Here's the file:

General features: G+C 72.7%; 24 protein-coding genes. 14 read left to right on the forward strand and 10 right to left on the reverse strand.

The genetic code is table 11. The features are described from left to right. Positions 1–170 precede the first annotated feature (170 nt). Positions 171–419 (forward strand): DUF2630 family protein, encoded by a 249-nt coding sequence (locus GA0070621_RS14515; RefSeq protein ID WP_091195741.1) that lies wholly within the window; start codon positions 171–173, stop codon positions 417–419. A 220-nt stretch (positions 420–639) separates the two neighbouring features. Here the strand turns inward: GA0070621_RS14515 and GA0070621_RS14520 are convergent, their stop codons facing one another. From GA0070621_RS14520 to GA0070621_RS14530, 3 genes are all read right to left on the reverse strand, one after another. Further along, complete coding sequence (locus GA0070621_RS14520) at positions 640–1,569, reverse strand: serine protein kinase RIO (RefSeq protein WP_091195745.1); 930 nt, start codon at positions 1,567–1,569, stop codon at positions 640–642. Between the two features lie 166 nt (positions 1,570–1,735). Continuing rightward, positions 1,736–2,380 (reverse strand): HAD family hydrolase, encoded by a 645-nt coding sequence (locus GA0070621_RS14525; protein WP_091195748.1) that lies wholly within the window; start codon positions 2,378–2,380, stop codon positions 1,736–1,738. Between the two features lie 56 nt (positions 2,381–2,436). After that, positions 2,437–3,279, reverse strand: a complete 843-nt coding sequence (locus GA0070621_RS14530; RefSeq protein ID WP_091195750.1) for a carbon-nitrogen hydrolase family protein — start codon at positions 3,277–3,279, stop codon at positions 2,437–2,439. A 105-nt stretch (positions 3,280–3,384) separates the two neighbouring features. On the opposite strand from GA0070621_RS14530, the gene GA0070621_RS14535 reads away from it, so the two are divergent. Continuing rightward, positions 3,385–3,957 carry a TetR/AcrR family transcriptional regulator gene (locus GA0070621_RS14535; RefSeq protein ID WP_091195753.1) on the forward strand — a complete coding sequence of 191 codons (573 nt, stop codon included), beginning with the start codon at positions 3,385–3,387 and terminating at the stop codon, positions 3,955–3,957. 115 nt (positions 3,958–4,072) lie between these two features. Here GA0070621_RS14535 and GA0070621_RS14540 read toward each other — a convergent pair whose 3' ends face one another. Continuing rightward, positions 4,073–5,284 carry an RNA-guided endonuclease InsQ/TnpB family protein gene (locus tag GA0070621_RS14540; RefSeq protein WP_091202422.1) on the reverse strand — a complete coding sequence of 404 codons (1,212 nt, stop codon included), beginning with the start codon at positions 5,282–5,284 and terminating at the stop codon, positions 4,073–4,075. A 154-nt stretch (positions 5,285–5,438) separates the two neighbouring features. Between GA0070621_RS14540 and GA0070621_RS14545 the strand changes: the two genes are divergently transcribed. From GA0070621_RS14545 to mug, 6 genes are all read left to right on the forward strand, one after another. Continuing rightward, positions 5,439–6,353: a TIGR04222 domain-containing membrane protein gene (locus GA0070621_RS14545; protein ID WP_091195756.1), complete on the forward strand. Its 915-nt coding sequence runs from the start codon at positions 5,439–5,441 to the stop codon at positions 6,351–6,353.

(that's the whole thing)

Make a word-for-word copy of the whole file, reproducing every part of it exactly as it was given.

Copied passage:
General features: G+C 72.7%; 24 protein-coding genes. 14 read left to right on the forward strand and 10 right to left on the reverse strand.

The genetic code is table 11. The features are described from left to right. Positions 1–170 precede the first annotated feature (170 nt). Positions 171–419 (forward strand): DUF2630 family protein, encoded by a 249-nt coding sequence (locus GA0070621_RS14515; RefSeq protein ID WP_091195741.1) that lies wholly within the window; start codon positions 171–173, stop codon positions 417–419. A 220-nt stretch (positions 420–639) separates the two neighbouring features. Here the strand turns inward: GA0070621_RS14515 and GA0070621_RS14520 are convergent, their stop codons facing one another. From GA0070621_RS14520 to GA0070621_RS14530, 3 genes are all read right to left on the reverse strand, one after another. Further along, complete coding sequence (locus GA0070621_RS14520) at positions 640–1,569, reverse strand: serine protein kinase RIO (RefSeq protein WP_091195745.1); 930 nt, start codon at positions 1,567–1,569, stop codon at positions 640–642. Between the two features lie 166 nt (positions 1,570–1,735). Continuing rightward, positions 1,736–2,380 (reverse strand): HAD family hydrolase, encoded by a 645-nt coding sequence (locus GA0070621_RS14525; protein WP_091195748.1) that lies wholly within the window; start codon positions 2,378–2,380, stop codon positions 1,736–1,738. Between the two features lie 56 nt (positions 2,381–2,436). After that, positions 2,437–3,279, reverse strand: a complete 843-nt coding sequence (locus GA0070621_RS14530; RefSeq protein ID WP_091195750.1) for a carbon-nitrogen hydrolase family protein — start codon at positions 3,277–3,279, stop codon at positions 2,437–2,439. A 105-nt stretch (positions 3,280–3,384) separates the two neighbouring features. On the opposite strand from GA0070621_RS14530, the gene GA0070621_RS14535 reads away from it, so the two are divergent. Continuing rightward, positions 3,385–3,957 carry a TetR/AcrR family transcriptional regulator gene (locus GA0070621_RS14535; RefSeq protein ID WP_091195753.1) on the forward strand — a complete coding sequence of 191 codons (573 nt, stop codon included), beginning with the start codon at positions 3,385–3,387 and terminating at the stop codon, positions 3,955–3,957. 115 nt (positions 3,958–4,072) lie between these two features. Here GA0070621_RS14535 and GA0070621_RS14540 read toward each other — a convergent pair whose 3' ends face one another. Continuing rightward, positions 4,073–5,284 carry an RNA-guided endonuclease InsQ/TnpB family protein gene (locus tag GA0070621_RS14540; RefSeq protein WP_091202422.1) on the reverse strand — a complete coding sequence of 404 codons (1,212 nt, stop codon included), beginning with the start codon at positions 5,282–5,284 and terminating at the stop codon, positions 4,073–4,075. A 154-nt stretch (positions 5,285–5,438) separates the two neighbouring features. Between GA0070621_RS14540 and GA0070621_RS14545 the strand changes: the two genes are divergently transcribed. From GA0070621_RS14545 to mug, 6 genes are all read left to right on the forward strand, one after another. Continuing rightward, positions 5,439–6,353: a TIGR04222 domain-containing membrane protein gene (locus GA0070621_RS14545; protein ID WP_091195756.1), complete on the forward strand. Its 915-nt coding sequence runs from the start codon at positions 5,439–5,441 to the stop codon at positions 6,351–6,353.